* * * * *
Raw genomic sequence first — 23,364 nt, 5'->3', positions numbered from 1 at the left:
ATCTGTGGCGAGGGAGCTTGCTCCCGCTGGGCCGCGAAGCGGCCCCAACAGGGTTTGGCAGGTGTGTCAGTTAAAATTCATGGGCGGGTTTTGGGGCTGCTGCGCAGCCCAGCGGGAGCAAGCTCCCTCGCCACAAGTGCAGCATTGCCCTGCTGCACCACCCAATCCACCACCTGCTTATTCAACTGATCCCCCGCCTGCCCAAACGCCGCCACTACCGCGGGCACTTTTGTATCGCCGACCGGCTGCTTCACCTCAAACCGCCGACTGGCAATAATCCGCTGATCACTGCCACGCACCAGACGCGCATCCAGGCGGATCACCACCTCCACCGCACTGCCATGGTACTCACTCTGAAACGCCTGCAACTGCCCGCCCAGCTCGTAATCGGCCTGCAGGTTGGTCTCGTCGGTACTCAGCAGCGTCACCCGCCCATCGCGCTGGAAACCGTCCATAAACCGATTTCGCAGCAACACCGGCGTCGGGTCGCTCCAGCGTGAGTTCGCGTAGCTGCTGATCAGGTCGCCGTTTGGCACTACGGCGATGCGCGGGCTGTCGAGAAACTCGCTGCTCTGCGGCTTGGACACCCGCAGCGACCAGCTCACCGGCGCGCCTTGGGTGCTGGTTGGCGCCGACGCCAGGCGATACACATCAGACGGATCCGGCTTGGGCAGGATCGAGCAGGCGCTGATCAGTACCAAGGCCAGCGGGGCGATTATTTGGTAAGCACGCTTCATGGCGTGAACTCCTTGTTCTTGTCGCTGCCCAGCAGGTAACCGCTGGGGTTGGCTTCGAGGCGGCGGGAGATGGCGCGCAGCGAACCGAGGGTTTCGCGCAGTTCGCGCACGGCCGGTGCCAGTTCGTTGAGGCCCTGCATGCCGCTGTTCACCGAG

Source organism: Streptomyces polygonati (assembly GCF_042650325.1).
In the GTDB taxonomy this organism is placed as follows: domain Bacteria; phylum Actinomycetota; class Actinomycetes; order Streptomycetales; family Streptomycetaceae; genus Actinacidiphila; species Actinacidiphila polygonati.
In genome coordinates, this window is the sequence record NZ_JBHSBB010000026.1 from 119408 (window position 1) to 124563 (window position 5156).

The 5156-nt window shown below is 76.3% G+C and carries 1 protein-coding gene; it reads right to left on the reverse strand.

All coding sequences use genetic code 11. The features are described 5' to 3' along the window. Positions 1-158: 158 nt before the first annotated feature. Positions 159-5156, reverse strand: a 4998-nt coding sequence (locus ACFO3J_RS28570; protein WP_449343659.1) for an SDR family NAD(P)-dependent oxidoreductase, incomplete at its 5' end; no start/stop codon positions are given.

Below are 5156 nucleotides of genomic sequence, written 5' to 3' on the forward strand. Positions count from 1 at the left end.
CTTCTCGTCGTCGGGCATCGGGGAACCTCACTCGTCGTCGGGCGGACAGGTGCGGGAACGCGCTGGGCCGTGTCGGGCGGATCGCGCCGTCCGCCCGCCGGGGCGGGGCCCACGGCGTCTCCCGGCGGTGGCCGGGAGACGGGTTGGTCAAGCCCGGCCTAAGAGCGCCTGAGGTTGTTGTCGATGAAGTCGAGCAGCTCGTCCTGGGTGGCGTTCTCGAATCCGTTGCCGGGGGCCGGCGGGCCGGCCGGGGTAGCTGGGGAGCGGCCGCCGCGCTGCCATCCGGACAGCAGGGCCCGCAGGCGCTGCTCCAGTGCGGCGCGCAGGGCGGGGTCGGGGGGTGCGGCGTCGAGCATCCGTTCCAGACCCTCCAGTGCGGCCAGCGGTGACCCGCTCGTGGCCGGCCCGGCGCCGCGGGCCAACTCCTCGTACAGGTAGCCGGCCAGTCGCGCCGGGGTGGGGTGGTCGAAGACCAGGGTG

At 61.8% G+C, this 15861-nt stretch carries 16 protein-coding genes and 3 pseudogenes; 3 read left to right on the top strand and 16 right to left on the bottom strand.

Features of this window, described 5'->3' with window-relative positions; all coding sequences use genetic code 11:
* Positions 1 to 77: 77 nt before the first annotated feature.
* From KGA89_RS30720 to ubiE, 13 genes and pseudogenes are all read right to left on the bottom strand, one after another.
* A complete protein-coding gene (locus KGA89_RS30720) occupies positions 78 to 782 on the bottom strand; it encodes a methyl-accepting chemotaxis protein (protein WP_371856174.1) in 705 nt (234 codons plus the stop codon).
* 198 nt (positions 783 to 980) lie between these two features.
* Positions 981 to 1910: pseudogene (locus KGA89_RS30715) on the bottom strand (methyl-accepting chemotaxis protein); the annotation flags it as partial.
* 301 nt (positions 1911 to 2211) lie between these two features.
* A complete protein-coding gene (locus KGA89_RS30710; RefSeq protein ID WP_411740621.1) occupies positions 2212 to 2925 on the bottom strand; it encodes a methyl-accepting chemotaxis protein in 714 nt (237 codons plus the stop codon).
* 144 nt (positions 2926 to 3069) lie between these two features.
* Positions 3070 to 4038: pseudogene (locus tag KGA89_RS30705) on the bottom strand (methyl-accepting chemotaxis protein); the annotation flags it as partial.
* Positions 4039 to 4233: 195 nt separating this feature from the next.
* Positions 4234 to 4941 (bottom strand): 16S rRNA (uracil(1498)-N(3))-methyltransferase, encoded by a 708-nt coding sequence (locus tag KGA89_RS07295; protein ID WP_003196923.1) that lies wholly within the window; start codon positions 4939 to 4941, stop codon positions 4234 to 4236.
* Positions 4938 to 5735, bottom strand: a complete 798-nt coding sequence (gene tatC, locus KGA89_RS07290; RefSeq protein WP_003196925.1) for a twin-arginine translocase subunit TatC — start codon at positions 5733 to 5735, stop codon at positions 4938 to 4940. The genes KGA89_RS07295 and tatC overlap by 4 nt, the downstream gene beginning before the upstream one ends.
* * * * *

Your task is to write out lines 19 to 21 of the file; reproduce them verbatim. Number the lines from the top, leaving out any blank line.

* 144 nt (positions 2926 to 3069) lie between these two features.
* Positions 3070 to 4038: pseudogene (locus tag KGA89_RS30705) on the bottom strand (methyl-accepting chemotaxis protein); the annotation flags it as partial.
* Positions 4039 to 4233: 195 nt separating this feature from the next.